“While shepherds feared and trembled
When lo! Above the earth
Rang out the angel chorus
That hailed our saviors birth
Go tell it on the mountain
Over the hills and everywhere
Go tell it on the mountain
That Jesus Christ is born!”
Few Jewish children at the time of Jesus’ birth dreamed of becoming a shepherd when they grew up. As nomads, shepherds were typically uneducated and regarded as social outcasts. Because of their dealings with animals, gentiles and working on the Sabbath, they were ceremonially deemed “unclean”—prohibited from entering the temple.
Yet on that first Christmas night some 2000 years ago, the greatest news came first to some of the lowliest in society. The poorest and least likely of candidates were made immeasurably rich when they received the most momentous news in history. Not the royals, the rich or religious elite of the day, but common shepherds first received the “good tidings of great joy.” Suddenly in an instant, they would never be the same.
Just look at the contrast in verses that bookend the gospel account. St. Luke 2:8 tells us “And there were in the same country shepherds abiding in the field, keeping watch over their flock by night.” Exactly what were they doing that holy night? Telling empty tales filled with idle chatter? Sharing off-color jokes? Or perhaps they were bemoaning their meaningless lives?
Just a few verses later in St. Luke 2:20 we read: “and the shepherds returned, glorifying and praising God for all they had heard and seen...” So what happened between these two verses in the nativity narrative to transform ordinary, obscure shepherds into some of the first and most effective evangelists?
First, they saw the Glory of God light up their dark world. Then, “they made haste to go and see.” Certainly they were well acquainted with the setting and smells of the stable and manger—but definitely not one occupied by the Lord of Glory. A “king-sized” bed indeed! A wondrous thought—those sinful, rough, bedraggled shepherds humbly bowing before the Lamb of God—“who takes away the sin of the world.” They had nothing to offer Him but their hearts, and the gift they received was one wrapped in swaddling clothes. On that silent night in the least likely place, the least worthy people encountered the “Savior, which is Christ the Lord.”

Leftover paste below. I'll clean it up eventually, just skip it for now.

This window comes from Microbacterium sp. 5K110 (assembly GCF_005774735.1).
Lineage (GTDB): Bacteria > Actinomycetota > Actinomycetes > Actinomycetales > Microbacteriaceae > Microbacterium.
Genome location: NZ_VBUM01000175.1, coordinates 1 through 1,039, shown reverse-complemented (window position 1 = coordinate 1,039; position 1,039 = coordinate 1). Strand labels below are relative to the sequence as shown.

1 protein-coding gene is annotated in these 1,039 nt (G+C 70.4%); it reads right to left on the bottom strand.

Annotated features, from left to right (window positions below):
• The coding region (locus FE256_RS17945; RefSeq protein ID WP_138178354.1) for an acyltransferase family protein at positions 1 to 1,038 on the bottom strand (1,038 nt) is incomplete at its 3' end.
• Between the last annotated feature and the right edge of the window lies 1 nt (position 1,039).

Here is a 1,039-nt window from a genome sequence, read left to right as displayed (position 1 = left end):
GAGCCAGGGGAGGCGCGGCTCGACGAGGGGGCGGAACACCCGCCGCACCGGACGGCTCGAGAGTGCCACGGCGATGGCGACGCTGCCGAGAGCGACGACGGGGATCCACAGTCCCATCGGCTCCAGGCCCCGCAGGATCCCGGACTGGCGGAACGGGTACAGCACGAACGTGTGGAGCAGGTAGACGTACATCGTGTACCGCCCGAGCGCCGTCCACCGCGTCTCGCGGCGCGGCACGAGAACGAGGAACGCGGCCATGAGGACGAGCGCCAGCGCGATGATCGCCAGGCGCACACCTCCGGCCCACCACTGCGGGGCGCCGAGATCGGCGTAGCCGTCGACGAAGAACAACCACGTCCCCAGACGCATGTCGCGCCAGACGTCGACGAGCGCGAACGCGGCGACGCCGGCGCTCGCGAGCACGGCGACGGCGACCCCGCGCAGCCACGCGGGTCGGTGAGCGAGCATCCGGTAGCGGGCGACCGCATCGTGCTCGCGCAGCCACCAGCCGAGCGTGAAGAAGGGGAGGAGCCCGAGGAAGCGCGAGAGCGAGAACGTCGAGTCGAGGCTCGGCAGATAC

What happened next? St. Luke also tells us that they spread the good news widely to the marvel of everyone. Something supernatural happened to these societal cast offs to turn them into divine ambassadors. Isn’t this the essence of Christmas? God's amazing goodness and grace to the least likely and undeserving, and the light of the morning star penetrating the darkest of hearts? Would not the babe in Bethlehem grow up to teach: "Blessed are the poor in spirit,” and that greatness comes from service? Did not the friend of sinners say, “I have not come to save the righteous, but sinners,” and “unless you become as a little child, you cannot enter the kingdom of Heaven”?
Shepherds, why this jubilee?
Why your joyous strains prolong?
What the gladsome tidings be
Which inspire your heavenly song?
The shepherds didn't miss the real meaning of Christmas because the Christ of Christmas was “everything” to them! They went from “abiding in their fields” to “abiding in Christ,” from “keeping watch over their sheep” to “following the Good shepherd.” They truly experienced “Peace on earth and mercy mild, God and sinners reconciled.”
Today we're so immersed in our materialistic culture, that, like the Bethlehem innkeeper, our lives are too full for Christ. We have so much that there's no room left for Jesus—the only one who can meet our deepest needs.
But when the glory of Christ came to the lowly shepherds, unlike the innkeeper, they had plenty of room for His life to fill theirs. And it didn't stop there. They didn't selfishly keep it to themselves, but they spread the good news everywhere.
In these tumultuous times of social, political and racial unrest, may we pause and remember our true common standing before the Almighty—especially at Christmastime. Let us humbly take a knee next to the shepherds, before the Lord of Glory and trust Him as our all satisfying savior.
Is there room in your heart for the only one who can fill it with forgiveness, healing and peace? Or are you stuck on the 100 mph performance treadmill of life, missing the beauty of the one who went from a wooden trough to a wooden cross to pay the greatest price for man's redemption?
Joy will abound and life will find true meaning when “every heart prepares Him room.” Encounter Him and you will never be the same. Like the shepherds, you'll want to share with everyone the good news that He was “born to raise the sons of earth, born to give them second birth, Hark the herald Angels sing, glory to the newborn king!”